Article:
Three Secrets Behind a More Energy-Efficient Home

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It’s estimated that the heating and air conditioning industry generates about $65 billion, per year, in the United States alone. It doesn’t seem to matter where you live: go slightly too far south, and you’re hit with brutally hot seven-month-long summers; go a bit too far north, and you get used to seeing frost on the inside of your windows. It seems like there’s really no middle ground when it comes to finding a good place with reasonable weather. You’ll be hit with that average $700 per year on home heating and cooling systems that most Americans end up paying.

But there are a few tips for making your home a bit more eco-friendly and making your bank account a bit less pathetic.

  1. The Programmable Thermostat: This tip isn’t really much of a secret at all. In fact, it’s one of the most over-used tips for lowering energy bills. There’s no point in wasting time explaining why a programmable thermostat is such a big deal, but it should be noted that most people do’t realize how much money they can save just by switching over to one of these. And since you’re probably wondering now — most homeowners save about 10% of their current heating and cooling costs just by switching over.
  2. Cleaning the HVAC Unit Air Filter: A dirty filter doesn’t just mean that your HVAC unit is blowing a lot of dust and dirt into your home (although a dirty filter will cause this to happen, and it is very gross and unhealthy). Basically, when the filter is clogged up, the HVAC unit has to work extra-hard just to get the adequate amount of heat or cold air flowing into the house. At the end of the day, that means a higher energy bill for you. The solution? Make sure to change the air filter at least once every two months, and maybe even more than that if you use your home heating and cooling systems a lot.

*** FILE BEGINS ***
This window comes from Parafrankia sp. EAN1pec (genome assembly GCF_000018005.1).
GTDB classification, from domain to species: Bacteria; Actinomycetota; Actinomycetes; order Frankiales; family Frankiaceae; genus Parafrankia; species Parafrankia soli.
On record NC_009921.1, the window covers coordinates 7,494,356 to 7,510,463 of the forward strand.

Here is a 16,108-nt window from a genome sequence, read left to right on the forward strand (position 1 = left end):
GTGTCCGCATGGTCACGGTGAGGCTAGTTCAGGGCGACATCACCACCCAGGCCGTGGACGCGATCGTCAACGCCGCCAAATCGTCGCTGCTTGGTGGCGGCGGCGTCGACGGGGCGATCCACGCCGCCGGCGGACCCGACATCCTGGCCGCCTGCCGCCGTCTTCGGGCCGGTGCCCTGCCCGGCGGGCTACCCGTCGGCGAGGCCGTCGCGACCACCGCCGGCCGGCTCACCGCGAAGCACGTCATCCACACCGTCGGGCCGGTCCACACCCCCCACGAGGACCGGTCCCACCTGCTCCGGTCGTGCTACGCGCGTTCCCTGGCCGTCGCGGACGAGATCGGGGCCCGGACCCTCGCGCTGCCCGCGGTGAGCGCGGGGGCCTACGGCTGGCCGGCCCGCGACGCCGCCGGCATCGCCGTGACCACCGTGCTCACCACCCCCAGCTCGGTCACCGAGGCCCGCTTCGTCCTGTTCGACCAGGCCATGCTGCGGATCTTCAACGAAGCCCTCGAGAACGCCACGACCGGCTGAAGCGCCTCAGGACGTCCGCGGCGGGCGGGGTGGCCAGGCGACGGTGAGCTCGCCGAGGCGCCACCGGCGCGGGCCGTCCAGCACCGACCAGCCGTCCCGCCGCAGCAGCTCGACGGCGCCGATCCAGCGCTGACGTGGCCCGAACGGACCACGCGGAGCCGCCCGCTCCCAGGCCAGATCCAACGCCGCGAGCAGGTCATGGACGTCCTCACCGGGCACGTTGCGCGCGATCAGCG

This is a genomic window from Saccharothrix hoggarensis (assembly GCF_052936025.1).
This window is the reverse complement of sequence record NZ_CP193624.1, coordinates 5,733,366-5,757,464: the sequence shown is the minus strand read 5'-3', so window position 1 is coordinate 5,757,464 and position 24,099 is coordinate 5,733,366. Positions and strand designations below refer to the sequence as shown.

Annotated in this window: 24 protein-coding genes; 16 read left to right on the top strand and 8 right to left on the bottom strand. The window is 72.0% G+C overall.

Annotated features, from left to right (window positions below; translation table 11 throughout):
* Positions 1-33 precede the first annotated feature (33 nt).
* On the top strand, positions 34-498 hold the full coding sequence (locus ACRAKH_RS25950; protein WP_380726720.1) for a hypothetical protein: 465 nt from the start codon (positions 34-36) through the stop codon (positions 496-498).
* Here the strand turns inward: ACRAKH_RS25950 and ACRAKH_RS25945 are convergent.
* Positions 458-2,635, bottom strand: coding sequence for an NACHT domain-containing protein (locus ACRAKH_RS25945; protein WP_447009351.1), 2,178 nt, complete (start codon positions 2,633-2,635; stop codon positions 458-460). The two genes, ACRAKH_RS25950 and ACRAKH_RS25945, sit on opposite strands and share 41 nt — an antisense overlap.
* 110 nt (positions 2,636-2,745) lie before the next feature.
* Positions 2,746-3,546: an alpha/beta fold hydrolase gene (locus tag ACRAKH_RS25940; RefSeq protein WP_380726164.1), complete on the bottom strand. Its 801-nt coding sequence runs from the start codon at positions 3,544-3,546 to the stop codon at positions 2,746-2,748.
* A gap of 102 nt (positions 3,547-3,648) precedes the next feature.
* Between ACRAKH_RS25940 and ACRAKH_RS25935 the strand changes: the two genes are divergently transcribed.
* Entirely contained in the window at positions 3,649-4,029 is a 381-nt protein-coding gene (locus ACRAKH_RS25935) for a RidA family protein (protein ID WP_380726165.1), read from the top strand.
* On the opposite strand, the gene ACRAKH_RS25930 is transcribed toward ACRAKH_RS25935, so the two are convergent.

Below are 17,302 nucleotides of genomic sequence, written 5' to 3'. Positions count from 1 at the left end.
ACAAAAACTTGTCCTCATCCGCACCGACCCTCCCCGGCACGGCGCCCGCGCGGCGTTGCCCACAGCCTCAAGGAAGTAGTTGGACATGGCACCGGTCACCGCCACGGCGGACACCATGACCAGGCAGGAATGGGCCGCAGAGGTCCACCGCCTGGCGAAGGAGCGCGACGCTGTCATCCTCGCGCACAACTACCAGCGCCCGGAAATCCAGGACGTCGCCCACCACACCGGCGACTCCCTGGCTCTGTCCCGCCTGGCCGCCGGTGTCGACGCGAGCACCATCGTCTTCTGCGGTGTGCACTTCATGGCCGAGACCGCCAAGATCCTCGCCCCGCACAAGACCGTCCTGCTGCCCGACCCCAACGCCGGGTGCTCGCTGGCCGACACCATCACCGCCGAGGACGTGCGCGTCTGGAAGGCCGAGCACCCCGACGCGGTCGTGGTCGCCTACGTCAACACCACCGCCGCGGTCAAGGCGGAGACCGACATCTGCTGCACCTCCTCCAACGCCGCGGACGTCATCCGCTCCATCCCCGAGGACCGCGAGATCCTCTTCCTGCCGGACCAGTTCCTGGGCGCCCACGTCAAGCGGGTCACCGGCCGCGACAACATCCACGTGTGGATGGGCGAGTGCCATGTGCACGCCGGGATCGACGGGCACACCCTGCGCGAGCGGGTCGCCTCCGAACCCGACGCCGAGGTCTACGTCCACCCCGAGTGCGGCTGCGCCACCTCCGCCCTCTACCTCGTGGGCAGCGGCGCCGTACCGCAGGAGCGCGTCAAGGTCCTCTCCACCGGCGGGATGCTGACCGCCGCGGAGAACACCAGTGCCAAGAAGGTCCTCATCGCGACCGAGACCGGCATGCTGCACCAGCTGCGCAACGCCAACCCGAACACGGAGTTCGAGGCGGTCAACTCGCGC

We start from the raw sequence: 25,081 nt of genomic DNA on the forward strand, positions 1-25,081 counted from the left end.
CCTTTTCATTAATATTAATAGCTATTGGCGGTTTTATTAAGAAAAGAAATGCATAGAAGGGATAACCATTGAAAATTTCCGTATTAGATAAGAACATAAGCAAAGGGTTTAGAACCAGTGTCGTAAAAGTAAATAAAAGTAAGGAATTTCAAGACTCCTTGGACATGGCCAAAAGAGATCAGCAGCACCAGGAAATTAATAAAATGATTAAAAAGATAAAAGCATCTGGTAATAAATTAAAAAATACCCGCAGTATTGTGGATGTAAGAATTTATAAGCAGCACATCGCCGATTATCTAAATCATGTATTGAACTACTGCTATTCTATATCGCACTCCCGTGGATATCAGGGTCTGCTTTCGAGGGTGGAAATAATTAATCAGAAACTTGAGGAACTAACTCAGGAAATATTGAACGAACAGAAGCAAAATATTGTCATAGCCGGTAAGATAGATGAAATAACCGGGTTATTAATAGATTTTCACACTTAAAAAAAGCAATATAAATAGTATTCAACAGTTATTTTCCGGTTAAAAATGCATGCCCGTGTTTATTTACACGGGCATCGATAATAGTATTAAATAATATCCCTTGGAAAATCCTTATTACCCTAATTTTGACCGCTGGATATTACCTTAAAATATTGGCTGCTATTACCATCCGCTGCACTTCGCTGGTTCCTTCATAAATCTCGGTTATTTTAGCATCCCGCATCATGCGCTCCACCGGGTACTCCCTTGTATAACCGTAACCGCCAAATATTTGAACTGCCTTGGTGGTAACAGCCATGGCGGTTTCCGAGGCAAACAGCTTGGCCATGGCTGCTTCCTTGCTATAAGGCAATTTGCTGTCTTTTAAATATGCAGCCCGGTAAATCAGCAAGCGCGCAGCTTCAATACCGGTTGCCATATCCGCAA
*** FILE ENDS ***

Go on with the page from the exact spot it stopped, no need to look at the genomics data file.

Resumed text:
3. New HVAC Units: Quite simply, newer technology allows newer HVAC units to function more efficiently (i.e., use up less gas/oil and cost you less money). Even if your home heating systems or home cooling systems aren’t broken, an old HVAC system could be costing you a ton of money just because it isn’t very efficient. Buying a brand new system is actually a very wise decision in many cases; the upfront cost may seem boggling, but you’ll find that the system pays for itself fairly quickly.

If nothing else, a great way to figure out how your home heating and cooling systems measure up is to have a heating and cooling repair service specialist make an in-home visit and evaluate your home’s HVAC system. You’ll be able to get professional advice about where your system is lacking, and which methods will provide the best results at the lowest cost.

Having a more energy-efficient home isn’t just about saving the environment (although that’s definitely important too). It’s about being prepared to deal with any type of weather that comes your way. Helpful sites: climatepartners.com

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